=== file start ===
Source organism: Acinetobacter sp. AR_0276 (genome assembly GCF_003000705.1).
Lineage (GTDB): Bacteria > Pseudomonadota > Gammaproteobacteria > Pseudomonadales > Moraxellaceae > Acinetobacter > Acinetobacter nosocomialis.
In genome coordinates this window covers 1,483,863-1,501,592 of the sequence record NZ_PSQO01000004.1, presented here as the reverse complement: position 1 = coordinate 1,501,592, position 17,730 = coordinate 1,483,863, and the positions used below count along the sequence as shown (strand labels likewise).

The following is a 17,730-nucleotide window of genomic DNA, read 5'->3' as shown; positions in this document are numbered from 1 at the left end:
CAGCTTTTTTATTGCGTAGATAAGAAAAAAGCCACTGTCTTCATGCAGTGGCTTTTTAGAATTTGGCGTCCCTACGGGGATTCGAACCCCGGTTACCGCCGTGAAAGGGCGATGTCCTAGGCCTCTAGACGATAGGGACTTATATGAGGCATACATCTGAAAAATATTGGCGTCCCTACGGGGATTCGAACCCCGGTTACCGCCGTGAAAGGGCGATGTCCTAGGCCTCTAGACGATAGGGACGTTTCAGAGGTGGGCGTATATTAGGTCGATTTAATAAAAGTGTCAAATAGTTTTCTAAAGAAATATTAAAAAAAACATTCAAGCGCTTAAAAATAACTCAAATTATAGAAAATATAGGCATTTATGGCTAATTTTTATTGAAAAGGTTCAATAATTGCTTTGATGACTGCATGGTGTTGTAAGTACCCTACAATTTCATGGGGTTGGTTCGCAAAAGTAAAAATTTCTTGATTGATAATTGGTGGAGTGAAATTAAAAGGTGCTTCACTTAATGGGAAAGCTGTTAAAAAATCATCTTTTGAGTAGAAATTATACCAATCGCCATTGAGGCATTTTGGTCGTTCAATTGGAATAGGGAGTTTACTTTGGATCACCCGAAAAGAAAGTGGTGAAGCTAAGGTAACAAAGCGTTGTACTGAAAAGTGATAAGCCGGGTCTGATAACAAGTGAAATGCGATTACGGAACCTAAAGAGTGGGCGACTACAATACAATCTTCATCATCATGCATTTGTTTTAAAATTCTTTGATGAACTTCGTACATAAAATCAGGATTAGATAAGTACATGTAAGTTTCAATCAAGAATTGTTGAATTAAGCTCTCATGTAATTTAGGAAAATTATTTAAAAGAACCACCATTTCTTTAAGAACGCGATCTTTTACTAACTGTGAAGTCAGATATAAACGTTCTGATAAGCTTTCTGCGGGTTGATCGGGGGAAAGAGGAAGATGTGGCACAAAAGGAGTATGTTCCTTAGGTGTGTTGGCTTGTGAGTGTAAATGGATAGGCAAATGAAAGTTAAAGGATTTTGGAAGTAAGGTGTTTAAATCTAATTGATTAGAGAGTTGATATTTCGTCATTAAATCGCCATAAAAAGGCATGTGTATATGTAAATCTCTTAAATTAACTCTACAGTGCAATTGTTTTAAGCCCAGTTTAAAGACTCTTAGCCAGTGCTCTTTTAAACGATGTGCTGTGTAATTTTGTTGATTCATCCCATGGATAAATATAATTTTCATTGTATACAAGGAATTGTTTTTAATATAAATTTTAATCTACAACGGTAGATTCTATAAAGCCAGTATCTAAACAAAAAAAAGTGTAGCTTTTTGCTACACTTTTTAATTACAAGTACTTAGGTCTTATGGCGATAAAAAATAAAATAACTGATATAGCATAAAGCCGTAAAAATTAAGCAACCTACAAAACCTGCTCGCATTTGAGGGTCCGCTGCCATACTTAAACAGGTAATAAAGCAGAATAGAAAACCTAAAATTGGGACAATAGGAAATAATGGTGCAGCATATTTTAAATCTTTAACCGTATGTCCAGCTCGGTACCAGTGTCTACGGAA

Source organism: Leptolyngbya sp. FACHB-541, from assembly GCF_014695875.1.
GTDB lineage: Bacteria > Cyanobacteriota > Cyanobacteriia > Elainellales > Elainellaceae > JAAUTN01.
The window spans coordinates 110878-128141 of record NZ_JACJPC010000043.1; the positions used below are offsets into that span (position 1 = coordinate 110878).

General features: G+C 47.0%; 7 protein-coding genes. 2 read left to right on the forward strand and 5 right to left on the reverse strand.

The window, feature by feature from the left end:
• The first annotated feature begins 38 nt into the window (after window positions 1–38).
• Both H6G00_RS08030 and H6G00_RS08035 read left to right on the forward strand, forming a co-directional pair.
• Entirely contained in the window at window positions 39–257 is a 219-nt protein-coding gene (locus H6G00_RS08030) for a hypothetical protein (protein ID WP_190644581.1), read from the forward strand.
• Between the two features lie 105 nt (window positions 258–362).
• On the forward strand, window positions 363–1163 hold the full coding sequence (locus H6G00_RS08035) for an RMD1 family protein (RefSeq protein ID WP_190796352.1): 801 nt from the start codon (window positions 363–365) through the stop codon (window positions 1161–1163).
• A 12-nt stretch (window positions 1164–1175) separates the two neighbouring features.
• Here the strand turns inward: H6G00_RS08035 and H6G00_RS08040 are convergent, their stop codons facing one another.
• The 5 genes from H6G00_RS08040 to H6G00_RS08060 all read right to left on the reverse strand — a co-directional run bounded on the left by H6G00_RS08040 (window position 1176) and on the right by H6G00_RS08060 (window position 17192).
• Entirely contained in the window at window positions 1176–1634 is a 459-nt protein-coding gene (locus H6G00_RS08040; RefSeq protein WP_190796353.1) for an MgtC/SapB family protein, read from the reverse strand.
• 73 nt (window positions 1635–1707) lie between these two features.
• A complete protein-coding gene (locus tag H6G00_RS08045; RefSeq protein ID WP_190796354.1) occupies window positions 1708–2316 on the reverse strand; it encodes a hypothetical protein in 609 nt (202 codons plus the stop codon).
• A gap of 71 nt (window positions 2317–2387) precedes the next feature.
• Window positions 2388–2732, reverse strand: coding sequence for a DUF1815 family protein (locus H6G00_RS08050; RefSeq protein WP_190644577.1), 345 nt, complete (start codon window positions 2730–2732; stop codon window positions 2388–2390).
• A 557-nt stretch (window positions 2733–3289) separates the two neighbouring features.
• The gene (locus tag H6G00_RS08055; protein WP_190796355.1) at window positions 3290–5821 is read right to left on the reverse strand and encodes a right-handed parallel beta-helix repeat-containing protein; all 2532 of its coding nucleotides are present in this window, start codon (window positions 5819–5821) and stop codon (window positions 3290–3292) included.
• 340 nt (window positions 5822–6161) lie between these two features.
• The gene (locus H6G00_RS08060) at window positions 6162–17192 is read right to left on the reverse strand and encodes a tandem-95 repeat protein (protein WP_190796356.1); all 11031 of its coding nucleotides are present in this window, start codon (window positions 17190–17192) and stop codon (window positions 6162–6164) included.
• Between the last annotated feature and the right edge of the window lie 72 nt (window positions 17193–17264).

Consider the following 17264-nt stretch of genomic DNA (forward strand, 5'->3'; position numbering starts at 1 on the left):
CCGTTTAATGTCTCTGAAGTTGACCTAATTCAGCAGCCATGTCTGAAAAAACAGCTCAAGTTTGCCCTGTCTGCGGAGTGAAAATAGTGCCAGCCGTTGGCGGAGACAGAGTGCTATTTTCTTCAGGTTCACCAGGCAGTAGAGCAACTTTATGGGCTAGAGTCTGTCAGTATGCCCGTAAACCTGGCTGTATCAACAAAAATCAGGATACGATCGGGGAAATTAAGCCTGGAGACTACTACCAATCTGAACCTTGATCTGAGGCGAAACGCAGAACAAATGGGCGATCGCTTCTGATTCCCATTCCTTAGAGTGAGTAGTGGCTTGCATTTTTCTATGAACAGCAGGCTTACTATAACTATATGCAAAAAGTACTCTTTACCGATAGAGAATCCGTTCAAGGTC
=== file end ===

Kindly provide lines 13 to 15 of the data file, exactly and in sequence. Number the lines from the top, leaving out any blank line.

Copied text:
• Entirely contained in the window at window positions 39–257 is a 219-nt protein-coding gene (locus H6G00_RS08030) for a hypothetical protein (protein ID WP_190644581.1), read from the forward strand.
• Between the two features lie 105 nt (window positions 258–362).
• On the forward strand, window positions 363–1163 hold the full coding sequence (locus H6G00_RS08035) for an RMD1 family protein (RefSeq protein ID WP_190796352.1): 801 nt from the start codon (window positions 363–365) through the stop codon (window positions 1161–1163).